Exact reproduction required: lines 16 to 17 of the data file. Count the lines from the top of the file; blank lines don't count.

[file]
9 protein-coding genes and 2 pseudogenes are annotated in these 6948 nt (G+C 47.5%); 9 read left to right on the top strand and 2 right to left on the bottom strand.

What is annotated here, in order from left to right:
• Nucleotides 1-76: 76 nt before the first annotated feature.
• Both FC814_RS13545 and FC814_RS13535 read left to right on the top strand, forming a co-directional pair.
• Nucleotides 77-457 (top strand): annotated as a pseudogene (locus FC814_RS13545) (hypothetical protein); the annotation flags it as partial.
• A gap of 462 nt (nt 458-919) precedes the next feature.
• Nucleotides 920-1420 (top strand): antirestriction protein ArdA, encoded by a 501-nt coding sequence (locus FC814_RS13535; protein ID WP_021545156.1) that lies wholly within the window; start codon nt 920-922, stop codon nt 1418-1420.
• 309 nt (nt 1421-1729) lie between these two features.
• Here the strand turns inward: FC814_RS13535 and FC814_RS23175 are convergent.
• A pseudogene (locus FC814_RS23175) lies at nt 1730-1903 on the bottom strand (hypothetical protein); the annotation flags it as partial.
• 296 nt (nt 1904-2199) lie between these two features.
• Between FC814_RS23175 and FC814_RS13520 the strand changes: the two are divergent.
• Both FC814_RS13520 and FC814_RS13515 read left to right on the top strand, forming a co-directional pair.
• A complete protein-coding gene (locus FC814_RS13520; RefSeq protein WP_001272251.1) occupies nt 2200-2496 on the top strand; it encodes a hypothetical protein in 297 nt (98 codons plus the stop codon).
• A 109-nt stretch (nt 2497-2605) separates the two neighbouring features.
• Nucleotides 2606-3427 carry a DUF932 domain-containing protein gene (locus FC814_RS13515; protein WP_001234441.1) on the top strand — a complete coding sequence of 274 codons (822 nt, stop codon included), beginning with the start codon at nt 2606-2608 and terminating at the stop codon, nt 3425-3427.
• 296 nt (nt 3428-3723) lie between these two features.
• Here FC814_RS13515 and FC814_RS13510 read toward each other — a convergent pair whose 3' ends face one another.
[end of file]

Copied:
• Nucleotides 2606-3427 carry a DUF932 domain-containing protein gene (locus FC814_RS13515; protein WP_001234441.1) on the top strand — a complete coding sequence of 274 codons (822 nt, stop codon included), beginning with the start codon at nt 2606-2608 and terminating at the stop codon, nt 3425-3427.
• 296 nt (nt 3428-3723) lie between these two features.